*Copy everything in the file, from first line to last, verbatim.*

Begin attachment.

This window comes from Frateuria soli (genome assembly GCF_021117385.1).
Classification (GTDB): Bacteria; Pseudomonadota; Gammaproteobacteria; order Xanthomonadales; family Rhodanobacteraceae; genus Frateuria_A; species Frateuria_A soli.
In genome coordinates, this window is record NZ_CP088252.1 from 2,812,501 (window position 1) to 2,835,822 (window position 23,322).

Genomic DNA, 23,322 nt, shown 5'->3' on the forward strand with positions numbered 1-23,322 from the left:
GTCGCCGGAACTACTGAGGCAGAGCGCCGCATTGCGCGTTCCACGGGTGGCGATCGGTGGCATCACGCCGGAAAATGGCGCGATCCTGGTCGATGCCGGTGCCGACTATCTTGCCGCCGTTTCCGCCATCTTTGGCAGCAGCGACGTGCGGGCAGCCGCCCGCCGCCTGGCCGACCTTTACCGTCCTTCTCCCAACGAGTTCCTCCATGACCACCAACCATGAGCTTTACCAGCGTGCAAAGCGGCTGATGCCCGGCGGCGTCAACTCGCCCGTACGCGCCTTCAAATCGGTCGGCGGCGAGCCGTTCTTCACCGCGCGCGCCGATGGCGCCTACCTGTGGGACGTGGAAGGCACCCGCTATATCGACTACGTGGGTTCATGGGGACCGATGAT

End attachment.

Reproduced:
This window comes from Frateuria soli (genome assembly GCF_021117385.1).
Classification (GTDB): Bacteria; Pseudomonadota; Gammaproteobacteria; order Xanthomonadales; family Rhodanobacteraceae; genus Frateuria_A; species Frateuria_A soli.
In genome coordinates, this window is record NZ_CP088252.1 from 2,812,501 (window position 1) to 2,835,822 (window position 23,322).

Genomic DNA, 23,322 nt, shown 5'->3' on the forward strand with positions numbered 1-23,322 from the left:
GTCGCCGGAACTACTGAGGCAGAGCGCCGCATTGCGCGTTCCACGGGTGGCGATCGGTGGCATCACGCCGGAAAATGGCGCGATCCTGGTCGATGCCGGTGCCGACTATCTTGCCGCCGTTTCCGCCATCTTTGGCAGCAGCGACGTGCGGGCAGCCGCCCGCCGCCTGGCCGACCTTTACCGTCCTTCTCCCAACGAGTTCCTCCATGACCACCAACCATGAGCTTTACCAGCGTGCAAAGCGGCTGATGCCCGGCGGCGTCAACTCGCCCGTACGCGCCTTCAAATCGGTCGGCGGCGAGCCGTTCTTCACCGCGCGCGCCGATGGCGCCTACCTGTGGGACGTGGAAGGCACCCGCTATATCGACTACGTGGGTTCATGGGGACCGATGAT